Monkey selfie: Photographer 'relieved' over court ruling
A Monmouthshire wildlife photographer involved in a copyright row over a monkey selfie was "relieved" after a court ruled in his favour.
Animal rights activists argued all proceeds from the picture, taken in 2011, should benefit the monkey.
But a court in San Francisco disagreed, ruling copyright protection could not be applied to the monkey.
Snapper David Slater, of Mathern, said he believed he was "the first person in history to be sued by an animal".
The case was brought by the campaign group People for the Ethical Treatment of Animals (PETA) which claimed Naruto, a crested macaque from Indonesia, should be the author and owner.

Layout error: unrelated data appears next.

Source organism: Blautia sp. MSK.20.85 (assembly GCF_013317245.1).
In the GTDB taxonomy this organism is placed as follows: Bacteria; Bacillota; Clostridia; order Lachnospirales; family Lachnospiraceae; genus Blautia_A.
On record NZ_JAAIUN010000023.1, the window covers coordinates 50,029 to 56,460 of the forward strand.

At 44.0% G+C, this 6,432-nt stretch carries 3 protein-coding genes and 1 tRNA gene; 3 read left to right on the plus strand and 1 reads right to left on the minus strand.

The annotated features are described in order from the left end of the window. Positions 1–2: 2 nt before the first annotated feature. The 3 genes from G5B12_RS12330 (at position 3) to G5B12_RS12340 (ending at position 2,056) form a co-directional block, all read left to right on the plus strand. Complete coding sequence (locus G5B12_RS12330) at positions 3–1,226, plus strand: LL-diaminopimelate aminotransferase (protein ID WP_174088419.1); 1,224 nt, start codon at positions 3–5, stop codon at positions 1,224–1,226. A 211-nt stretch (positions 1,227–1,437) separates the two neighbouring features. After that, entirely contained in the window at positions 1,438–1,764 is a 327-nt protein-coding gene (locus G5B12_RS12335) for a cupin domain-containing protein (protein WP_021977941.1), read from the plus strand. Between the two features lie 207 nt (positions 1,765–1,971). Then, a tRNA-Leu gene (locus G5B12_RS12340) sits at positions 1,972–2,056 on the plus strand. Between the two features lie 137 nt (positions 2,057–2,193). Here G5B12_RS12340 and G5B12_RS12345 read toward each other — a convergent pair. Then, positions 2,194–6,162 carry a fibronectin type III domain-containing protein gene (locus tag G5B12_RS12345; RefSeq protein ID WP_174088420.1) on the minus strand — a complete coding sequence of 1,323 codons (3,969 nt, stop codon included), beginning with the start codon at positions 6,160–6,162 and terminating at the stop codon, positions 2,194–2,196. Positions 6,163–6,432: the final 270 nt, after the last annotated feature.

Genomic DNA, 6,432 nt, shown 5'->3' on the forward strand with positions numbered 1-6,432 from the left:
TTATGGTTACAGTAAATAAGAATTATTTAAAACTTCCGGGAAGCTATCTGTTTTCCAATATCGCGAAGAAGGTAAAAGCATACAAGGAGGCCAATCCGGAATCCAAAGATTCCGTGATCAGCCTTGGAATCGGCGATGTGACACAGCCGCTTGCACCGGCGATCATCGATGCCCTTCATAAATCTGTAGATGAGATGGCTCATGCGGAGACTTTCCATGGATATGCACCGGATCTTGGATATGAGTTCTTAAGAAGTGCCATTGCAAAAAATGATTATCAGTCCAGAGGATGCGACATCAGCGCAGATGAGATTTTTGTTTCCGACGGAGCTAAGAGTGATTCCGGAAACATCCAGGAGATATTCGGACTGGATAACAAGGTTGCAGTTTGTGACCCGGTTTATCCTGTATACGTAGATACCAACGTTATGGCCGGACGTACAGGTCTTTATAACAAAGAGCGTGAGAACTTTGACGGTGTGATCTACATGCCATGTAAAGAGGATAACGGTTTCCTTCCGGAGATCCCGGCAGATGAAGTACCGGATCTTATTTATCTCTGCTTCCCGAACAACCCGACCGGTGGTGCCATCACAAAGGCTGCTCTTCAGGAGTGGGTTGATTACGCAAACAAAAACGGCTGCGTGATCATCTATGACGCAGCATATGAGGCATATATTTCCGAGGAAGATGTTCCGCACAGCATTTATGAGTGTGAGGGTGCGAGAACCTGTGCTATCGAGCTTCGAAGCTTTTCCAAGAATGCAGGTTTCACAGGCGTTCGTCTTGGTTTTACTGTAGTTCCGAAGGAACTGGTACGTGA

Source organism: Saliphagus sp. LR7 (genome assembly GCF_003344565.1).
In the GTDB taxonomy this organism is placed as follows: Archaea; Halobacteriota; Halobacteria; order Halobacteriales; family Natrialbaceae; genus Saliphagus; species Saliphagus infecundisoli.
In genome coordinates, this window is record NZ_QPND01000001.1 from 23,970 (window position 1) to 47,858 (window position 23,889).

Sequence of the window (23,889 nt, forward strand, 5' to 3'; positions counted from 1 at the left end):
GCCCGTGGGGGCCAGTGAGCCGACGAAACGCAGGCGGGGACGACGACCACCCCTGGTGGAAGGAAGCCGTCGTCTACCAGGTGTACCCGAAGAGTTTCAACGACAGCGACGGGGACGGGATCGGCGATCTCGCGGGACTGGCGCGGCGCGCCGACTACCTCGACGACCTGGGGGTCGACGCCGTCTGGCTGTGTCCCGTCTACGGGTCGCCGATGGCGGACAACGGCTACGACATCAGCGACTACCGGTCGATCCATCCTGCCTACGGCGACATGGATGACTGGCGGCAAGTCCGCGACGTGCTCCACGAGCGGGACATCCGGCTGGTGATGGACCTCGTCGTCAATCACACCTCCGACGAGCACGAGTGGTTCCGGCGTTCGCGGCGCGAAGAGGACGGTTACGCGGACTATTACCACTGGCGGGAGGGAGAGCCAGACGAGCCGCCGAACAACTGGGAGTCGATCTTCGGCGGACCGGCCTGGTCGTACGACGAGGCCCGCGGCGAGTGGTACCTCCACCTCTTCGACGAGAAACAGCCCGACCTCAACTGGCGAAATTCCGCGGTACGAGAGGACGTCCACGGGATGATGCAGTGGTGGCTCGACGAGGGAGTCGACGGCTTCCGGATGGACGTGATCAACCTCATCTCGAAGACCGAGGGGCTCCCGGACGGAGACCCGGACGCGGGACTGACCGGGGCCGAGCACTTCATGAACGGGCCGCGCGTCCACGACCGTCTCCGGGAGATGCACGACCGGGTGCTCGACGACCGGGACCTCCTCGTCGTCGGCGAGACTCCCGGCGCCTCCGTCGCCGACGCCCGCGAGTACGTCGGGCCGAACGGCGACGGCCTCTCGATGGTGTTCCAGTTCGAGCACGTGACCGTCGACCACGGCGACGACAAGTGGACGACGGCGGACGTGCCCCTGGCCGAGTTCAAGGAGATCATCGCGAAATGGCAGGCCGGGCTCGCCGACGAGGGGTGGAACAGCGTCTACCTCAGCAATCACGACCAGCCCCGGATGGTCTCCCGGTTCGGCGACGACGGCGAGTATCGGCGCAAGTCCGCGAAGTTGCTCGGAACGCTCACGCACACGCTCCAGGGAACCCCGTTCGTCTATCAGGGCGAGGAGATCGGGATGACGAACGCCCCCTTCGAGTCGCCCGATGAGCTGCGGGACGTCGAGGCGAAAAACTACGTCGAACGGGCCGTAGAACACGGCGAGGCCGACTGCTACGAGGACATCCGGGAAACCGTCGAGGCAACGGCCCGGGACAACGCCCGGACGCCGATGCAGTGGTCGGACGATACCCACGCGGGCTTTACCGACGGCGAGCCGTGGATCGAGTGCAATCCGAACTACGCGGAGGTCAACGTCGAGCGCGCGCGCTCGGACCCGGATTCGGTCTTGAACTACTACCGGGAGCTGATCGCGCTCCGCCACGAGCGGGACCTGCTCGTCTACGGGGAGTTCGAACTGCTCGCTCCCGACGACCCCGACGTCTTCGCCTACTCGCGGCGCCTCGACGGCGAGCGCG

Yet Mr Slater, 50, said the monkey in his photograph was a female called Ella.
The monkey took the photograph after Mr Slater set up the camera and purposefully left it alone so it would approach and play with it.
He described the case as a "long saga" which he was "relieved to get out of the way".
"They [PETA] are more about money and publicity than animals. They have wasted people's donations on pursuing this case," he said.
"At least it's got people thinking about the monkey, its situation, animal rights and how intelligent these animals are."
A spokeswoman from PETA said despite the "setback", the case was "a vital step toward fundamental rights for non-human animals for their own sake".